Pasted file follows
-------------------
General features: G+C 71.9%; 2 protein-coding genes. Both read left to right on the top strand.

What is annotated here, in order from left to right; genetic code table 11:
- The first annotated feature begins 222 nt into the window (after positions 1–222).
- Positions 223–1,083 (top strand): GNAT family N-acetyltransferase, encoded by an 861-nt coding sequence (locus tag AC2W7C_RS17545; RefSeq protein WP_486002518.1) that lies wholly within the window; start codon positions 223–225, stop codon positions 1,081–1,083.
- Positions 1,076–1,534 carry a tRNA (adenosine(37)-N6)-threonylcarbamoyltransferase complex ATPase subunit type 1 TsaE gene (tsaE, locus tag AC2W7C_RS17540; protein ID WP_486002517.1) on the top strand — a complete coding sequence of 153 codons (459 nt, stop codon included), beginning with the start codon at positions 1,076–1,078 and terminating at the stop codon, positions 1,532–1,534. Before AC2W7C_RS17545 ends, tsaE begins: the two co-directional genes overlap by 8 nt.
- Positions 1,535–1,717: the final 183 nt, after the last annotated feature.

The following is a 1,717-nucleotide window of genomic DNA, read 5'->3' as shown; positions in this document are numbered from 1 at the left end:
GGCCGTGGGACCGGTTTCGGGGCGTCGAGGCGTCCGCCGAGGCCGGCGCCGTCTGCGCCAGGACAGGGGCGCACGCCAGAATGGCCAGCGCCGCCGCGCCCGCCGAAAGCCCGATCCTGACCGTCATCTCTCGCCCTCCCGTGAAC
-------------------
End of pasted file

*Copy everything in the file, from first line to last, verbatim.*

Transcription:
General features: G+C 71.9%; 2 protein-coding genes. Both read left to right on the top strand.

What is annotated here, in order from left to right; genetic code table 11:
- The first annotated feature begins 222 nt into the window (after positions 1–222).
- Positions 223–1,083 (top strand): GNAT family N-acetyltransferase, encoded by an 861-nt coding sequence (locus tag AC2W7C_RS17545; RefSeq protein WP_486002518.1) that lies wholly within the window; start codon positions 223–225, stop codon positions 1,081–1,083.
- Positions 1,076–1,534 carry a tRNA (adenosine(37)-N6)-threonylcarbamoyltransferase complex ATPase subunit type 1 TsaE gene (tsaE, locus tag AC2W7C_RS17540; protein ID WP_486002517.1) on the top strand — a complete coding sequence of 153 codons (459 nt, stop codon included), beginning with the start codon at positions 1,076–1,078 and terminating at the stop codon, positions 1,532–1,534. Before AC2W7C_RS17545 ends, tsaE begins: the two co-directional genes overlap by 8 nt.
- Positions 1,535–1,717: the final 183 nt, after the last annotated feature.

The following is a 1,717-nucleotide window of genomic DNA, read 5'->3' as shown; positions in this document are numbered from 1 at the left end:
GGCCGTGGGACCGGTTTCGGGGCGTCGAGGCGTCCGCCGAGGCCGGCGCCGTCTGCGCCAGGACAGGGGCGCACGCCAGAATGGCCAGCGCCGCCGCGCCCGCCGAAAGCCCGATCCTGACCGTCATCTCTCGCCCTCCCGTGAAC